In the last year, the National Institute of Dental Research awarded two separate research grants that, together, set a new standard for studying oral pathogens. Over the next three years, these studies will sequence the genomic DNA of the periodontal bacterium Actinobacillus actinomycetemcomitans (Aa) and the opportunistic fungus, Candida albicans. The sequencing data produced by these studies will be instrumental in understanding the genetic mechanisms responsible for virulence and drug resistance in these pathogens, and may lead to novel approaches for preventing or eradicating infections.
The National Institute of Dental Research awarded a grant to Dr. David W. Dyer at the University of Oklahoma to determine the sequence of the 2.2 million nucleotide base pairs that make up the genome of Aa.
Aa was selected for the project primarily because of its important role in periodontal disease. Aa is thought to be the cause of localized juvenile periodontitis (LJP), a condition that affects 70,000 children and adolescents each year in the United States. LJP is a chronic inflammatory infection of the gingiva and underlying bony tissues, and there is no effective prevention. Treatment involves surgical or mechanical removal of diseased tissues ("scaling and planing"), coupled with antibiotic therapy. Despite such extensive treatment, the condition can still recur. Without treatment, LJP can result in tooth loss by the age of 20.
The pathology of Aa is poorly understood. It is known that Aa attaches to and invades human epithelial cells and produces toxins that can kill or maim human cells. However, little is known about other virulence factors harbored by the organism, and current NIDR-supported projects focus on specific factors rather than the total spectrum of pathologic mechanisms. Determining the complete nucleotide sequence of Aa will eventually yield a more complete picture of pathogenesis.
Aa will join the ranks of eight other microorganisms whose genetic blueprints have been determined, and several others that will be completed in the near future. The most recent organism to be completely sequenced is Helicobacter pylori, the bacterium that causes stomach ulcers. Other notable organisms that have been sequenced include the brewer's yeast Saccharomyces cerevisiae, the laboratory workhorse and sometimes human pathogen Escherichia coli, and Haemophilus influenza, the major cause of bacterial meningitis in children and a close relative of Aa. The relationship between these two pathogens is another reason Aa was considered an important choice for DNA sequencing. Though similar by taxonomic standards, these organisms have important biological differences that will be reflected at the genomic level. H. influenza causes a rapidly invasive disease, while Aa participates in a slowly developing chronic condition. Determining the DNA sequence of Aa will allow scientists to compare these organisms at the molecular level. This information will provide valuable insights into the basic mechanisms used by these bacteria to destroy human tissues.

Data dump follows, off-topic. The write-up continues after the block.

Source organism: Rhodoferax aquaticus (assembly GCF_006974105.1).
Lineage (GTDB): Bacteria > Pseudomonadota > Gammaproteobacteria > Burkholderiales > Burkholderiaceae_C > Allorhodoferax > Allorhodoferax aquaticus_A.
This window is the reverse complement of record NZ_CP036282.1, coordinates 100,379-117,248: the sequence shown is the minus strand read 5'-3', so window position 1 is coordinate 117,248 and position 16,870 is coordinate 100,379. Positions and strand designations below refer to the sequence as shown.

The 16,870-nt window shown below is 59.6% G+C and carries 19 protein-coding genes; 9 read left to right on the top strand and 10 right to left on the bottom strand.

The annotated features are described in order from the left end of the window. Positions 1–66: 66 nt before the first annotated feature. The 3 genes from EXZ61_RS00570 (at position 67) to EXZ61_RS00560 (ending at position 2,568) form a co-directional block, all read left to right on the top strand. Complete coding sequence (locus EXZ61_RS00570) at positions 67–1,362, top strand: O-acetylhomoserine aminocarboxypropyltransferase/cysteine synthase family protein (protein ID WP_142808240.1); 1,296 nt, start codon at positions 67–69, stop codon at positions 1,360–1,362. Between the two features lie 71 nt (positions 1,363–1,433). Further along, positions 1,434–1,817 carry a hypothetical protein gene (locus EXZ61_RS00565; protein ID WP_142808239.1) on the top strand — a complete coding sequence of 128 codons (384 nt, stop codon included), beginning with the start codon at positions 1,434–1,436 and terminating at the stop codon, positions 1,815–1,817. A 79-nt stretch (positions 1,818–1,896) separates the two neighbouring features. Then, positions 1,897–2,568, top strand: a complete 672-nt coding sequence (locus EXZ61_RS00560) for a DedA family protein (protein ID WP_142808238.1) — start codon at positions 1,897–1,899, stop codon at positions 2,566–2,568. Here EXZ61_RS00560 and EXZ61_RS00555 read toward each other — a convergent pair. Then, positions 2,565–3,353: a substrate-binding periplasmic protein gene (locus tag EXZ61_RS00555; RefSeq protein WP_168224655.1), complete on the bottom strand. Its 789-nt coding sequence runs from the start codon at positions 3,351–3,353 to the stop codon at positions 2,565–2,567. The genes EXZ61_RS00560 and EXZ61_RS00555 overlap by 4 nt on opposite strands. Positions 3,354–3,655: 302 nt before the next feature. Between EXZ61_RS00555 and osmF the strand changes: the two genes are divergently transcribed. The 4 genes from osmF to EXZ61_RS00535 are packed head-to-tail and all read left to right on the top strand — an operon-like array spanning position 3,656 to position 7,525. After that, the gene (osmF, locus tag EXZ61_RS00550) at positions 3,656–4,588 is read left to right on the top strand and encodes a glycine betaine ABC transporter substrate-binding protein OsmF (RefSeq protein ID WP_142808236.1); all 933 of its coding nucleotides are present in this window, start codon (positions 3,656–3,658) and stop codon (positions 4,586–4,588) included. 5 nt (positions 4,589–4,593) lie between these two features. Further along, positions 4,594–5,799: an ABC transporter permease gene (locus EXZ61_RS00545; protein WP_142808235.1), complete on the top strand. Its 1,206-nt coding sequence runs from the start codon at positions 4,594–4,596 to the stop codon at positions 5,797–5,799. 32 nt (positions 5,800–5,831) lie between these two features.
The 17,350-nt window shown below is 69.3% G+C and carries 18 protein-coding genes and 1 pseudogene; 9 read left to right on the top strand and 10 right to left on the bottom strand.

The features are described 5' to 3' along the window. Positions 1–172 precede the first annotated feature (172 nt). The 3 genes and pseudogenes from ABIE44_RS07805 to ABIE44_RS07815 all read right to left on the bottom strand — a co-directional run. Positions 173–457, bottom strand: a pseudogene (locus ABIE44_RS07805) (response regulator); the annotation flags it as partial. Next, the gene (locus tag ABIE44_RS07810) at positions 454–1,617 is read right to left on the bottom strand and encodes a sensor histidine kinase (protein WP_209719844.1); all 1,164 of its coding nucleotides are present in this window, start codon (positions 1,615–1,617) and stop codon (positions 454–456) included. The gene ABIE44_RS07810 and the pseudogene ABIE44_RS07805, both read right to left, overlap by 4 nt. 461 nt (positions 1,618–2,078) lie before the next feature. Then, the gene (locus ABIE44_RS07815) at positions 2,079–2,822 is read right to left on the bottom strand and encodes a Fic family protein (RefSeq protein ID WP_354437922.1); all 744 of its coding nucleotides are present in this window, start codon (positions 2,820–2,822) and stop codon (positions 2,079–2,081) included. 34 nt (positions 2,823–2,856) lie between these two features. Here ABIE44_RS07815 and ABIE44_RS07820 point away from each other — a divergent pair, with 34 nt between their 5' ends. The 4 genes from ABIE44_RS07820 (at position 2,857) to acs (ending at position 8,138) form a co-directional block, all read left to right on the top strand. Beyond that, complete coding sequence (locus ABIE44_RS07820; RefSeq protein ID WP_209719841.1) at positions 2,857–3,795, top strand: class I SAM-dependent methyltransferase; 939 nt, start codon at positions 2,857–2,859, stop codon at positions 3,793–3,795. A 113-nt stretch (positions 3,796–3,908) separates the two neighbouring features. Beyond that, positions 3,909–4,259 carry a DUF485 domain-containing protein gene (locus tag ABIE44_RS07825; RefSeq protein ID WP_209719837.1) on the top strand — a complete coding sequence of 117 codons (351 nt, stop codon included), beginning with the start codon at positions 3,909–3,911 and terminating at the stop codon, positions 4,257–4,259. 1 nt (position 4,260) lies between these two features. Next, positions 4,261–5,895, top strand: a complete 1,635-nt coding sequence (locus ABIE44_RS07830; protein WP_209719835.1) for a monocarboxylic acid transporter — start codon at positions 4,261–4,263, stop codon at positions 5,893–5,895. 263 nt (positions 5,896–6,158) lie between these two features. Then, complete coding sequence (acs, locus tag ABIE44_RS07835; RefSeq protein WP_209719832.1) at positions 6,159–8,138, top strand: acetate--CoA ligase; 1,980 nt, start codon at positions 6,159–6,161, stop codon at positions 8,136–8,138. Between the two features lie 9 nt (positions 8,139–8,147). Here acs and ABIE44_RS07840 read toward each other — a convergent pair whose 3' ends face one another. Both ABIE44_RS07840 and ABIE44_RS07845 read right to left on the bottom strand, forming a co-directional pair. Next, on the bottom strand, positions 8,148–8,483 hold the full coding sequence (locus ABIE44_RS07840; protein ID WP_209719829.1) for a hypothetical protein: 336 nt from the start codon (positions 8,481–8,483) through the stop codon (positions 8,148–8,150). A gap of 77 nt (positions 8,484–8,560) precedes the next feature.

Sequencing the Aa genome will also contribute to the overall bacterial DNA database. This growing collection of coded messages will ultimately be the key to finding and attacking soft spots in bacterial defense systems. Identifying the genes in various bacterial pathogens, determining the proteins they code for, and how genes vary from species to species will assist in developing new drugs to counter antibiotic resistance, or to select candidate proteins for vaccine development.